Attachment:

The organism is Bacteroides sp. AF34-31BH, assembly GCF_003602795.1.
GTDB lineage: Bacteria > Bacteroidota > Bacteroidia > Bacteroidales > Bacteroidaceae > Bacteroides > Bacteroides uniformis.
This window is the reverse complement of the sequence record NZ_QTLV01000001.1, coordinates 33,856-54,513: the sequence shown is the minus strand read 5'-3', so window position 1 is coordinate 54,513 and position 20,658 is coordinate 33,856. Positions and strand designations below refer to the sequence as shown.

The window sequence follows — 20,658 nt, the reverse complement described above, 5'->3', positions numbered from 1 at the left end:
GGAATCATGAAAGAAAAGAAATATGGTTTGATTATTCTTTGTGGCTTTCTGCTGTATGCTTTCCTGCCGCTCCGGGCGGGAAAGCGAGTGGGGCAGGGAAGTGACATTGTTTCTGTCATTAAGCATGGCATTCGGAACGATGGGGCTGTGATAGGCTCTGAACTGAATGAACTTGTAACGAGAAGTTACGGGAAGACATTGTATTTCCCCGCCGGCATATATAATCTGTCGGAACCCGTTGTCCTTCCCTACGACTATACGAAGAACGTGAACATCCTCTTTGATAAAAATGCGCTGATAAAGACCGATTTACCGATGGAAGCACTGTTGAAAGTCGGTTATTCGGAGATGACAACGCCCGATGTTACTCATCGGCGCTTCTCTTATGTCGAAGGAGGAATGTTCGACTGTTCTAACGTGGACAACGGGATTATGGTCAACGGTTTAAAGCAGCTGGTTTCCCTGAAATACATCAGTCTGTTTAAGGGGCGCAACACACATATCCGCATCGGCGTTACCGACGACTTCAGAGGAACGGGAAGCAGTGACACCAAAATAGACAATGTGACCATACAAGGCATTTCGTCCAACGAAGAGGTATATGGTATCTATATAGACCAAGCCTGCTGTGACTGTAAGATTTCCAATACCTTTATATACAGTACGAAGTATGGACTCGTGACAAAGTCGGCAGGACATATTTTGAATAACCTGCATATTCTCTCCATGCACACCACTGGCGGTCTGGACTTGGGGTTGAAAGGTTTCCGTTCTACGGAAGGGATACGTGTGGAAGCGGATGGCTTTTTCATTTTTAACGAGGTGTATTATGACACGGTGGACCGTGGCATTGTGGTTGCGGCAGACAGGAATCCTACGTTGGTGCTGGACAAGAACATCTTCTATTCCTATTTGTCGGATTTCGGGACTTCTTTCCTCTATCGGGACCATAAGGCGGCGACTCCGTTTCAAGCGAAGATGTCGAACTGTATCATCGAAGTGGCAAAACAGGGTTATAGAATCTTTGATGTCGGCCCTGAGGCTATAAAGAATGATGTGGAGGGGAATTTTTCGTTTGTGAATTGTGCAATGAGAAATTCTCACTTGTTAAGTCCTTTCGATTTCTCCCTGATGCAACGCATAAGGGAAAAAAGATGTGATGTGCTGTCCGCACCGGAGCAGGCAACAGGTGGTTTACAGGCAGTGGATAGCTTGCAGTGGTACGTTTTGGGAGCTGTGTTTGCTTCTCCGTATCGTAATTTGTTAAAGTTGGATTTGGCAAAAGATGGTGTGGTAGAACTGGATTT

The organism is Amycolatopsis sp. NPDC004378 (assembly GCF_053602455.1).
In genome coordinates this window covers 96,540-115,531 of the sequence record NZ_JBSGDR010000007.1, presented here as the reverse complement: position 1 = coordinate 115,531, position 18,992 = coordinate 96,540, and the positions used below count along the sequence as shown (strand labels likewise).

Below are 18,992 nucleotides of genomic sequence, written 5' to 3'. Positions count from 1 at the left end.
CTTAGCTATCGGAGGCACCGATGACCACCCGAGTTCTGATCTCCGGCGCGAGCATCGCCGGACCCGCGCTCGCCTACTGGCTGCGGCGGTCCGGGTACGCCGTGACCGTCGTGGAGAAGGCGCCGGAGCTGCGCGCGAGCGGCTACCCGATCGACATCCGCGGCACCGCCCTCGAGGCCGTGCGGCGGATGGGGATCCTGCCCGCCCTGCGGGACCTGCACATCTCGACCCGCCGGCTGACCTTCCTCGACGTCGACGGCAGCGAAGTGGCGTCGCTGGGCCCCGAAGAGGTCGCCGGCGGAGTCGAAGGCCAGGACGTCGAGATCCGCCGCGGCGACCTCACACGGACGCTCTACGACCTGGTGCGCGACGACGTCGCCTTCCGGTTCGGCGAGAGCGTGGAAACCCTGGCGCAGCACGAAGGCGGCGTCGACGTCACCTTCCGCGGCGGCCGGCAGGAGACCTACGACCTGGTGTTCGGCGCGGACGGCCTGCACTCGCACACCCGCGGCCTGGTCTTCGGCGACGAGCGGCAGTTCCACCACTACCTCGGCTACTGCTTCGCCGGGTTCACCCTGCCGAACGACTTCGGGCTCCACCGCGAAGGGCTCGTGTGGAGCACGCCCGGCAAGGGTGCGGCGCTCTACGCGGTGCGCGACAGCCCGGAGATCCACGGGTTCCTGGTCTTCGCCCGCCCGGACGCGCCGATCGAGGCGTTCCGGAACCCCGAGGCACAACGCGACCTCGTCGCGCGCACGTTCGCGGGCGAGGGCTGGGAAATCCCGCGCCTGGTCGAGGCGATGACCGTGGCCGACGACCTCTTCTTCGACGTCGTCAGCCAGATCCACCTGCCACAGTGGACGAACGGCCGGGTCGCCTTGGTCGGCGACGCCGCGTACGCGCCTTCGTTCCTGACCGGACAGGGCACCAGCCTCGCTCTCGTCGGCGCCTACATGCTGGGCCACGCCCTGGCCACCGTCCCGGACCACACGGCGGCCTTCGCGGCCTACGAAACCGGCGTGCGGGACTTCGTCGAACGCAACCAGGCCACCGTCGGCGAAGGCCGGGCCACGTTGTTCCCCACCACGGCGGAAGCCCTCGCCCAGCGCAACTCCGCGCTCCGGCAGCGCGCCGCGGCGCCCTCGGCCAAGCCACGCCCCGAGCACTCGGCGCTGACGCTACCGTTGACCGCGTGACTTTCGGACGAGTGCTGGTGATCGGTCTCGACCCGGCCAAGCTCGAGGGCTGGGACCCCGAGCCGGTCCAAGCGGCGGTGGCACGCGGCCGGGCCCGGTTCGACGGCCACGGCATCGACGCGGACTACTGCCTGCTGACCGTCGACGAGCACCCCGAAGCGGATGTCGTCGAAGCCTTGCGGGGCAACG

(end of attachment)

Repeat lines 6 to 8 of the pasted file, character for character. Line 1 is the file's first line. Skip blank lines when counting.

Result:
The organism is Amycolatopsis sp. NPDC004378 (assembly GCF_053602455.1).
In genome coordinates this window covers 96,540-115,531 of the sequence record NZ_JBSGDR010000007.1, presented here as the reverse complement: position 1 = coordinate 115,531, position 18,992 = coordinate 96,540, and the positions used below count along the sequence as shown (strand labels likewise).

Below are 18,992 nucleotides of genomic sequence, written 5' to 3'. Positions count from 1 at the left end.